I'd wager most of us would agree that NPR is something of a failed news media enterprise given its inherent bias and recently revealed utterly condescending and repugnant view of the average American citizen it is intended to serve - not disrespect.
Jim Geraghty of NRO offers some interesting information as regards NPR compensation and severance packages
. In defense of NPR workers, how could one not be condescending given some of its compensation levels and severance packages for producing so much media so many Americans ignore for being the Leftist shill it so often obviously is.
Hopefully now that it's been exposed, the Republicans in Congress will demonstrate some backbone and get taxpayers off the hook from having to subsidize such extravagance in the face of so much failure and disappointment.
The departure of heads of NPR can prove costly for the organization, which is funded in part by the U.S. taxpayer. According to NPR’s 990 financial disclosure form with the IRS, in 2008, former NPR CEO Kenneth Stern received $872,189 in severance payments. Stern was reportedly forced out by the NPR’s corporate board after less than 18 months in the top job.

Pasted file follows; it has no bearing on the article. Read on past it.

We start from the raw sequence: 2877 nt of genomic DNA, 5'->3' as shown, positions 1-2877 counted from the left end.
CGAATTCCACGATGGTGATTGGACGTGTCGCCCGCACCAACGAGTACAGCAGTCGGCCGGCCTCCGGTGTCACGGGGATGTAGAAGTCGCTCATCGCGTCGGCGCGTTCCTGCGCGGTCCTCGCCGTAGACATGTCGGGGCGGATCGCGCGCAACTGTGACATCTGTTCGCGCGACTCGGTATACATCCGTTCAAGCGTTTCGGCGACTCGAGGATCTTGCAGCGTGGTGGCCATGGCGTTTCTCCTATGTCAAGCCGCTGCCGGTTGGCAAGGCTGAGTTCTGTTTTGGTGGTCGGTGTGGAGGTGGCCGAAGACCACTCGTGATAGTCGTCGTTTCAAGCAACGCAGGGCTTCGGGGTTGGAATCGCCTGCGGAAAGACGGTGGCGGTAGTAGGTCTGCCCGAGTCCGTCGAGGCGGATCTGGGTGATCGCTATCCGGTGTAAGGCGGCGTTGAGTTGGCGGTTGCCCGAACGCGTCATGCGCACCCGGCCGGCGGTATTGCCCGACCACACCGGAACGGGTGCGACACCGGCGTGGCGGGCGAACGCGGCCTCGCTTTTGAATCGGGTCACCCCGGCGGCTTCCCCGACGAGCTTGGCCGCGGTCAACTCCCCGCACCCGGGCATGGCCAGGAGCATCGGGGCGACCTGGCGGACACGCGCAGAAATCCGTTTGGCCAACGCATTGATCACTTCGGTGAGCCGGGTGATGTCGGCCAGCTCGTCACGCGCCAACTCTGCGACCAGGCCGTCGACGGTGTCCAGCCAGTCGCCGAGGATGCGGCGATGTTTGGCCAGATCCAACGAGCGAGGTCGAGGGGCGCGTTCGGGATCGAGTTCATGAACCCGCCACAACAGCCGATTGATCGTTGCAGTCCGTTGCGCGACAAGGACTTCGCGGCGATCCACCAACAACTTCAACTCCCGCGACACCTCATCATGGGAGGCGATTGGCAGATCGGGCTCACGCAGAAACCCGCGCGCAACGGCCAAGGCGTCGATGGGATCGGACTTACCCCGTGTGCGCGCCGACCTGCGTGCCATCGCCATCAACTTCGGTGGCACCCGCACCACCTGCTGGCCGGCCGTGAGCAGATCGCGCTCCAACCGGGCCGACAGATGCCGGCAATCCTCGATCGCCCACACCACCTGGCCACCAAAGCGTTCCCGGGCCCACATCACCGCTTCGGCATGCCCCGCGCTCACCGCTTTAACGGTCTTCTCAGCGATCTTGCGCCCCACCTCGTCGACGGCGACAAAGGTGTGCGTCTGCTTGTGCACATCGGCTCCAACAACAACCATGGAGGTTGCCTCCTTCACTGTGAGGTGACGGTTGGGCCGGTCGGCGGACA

To her credit, Schiller understood that the organization was facing tough times and felt a need to lead by example; the fiscal 2009 form indicates she took no compensation from NPR.
However, I suppose she’ll be entitled to a severance package . . .
Also note those 990 forms are fascinating troves of information.
NPR president Kevin Klose’s compensation that year was an eye-opening $1,176,202. Interim CEO Dennis Haarsager’s compensation amounted to $315,878 that year.